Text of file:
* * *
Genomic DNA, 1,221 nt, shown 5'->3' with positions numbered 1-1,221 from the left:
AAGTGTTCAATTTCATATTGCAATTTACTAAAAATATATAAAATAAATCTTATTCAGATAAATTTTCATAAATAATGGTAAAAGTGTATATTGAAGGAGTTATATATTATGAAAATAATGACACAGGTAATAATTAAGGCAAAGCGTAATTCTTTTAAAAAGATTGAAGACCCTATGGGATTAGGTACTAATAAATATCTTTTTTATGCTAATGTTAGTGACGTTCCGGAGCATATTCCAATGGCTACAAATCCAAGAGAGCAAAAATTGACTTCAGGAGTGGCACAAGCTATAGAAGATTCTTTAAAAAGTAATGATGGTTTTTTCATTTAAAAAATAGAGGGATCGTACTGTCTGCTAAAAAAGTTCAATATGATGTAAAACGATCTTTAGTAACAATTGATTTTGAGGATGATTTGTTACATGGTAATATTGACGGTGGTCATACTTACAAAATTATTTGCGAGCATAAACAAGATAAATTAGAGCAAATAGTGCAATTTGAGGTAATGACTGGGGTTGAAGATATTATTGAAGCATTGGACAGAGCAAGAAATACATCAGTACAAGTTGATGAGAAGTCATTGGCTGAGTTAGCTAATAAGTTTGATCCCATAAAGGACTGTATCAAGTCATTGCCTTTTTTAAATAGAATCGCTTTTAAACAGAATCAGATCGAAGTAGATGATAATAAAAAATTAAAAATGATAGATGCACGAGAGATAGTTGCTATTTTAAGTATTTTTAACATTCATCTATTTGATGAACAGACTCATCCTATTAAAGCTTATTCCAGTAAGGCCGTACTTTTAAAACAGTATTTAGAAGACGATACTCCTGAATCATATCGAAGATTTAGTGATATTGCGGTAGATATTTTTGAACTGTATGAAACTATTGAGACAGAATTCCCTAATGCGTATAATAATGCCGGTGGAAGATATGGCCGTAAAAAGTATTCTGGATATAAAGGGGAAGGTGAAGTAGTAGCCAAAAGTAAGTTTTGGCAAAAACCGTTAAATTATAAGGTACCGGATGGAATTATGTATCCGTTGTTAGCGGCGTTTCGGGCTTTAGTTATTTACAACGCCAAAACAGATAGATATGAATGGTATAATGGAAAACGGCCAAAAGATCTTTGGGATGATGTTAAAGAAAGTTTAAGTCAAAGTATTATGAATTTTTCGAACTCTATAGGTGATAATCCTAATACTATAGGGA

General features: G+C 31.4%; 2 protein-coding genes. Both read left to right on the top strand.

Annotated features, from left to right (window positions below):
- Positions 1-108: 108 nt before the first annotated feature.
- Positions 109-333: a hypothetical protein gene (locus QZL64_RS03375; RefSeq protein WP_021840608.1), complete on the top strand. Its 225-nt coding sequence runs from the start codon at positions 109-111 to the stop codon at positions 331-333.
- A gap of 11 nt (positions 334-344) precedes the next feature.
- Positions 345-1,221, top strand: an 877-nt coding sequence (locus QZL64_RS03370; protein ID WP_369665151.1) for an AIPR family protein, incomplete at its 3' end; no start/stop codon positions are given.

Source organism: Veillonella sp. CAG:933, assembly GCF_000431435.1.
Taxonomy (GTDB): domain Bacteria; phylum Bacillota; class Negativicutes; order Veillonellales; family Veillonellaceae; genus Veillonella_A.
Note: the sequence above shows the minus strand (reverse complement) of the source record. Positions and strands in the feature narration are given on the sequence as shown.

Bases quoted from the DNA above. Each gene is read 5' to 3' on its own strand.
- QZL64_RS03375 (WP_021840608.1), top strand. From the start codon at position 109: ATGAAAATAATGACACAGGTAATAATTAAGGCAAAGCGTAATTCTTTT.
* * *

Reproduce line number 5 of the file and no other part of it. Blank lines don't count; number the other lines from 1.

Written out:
- Positions 1-108: 108 nt before the first annotated feature.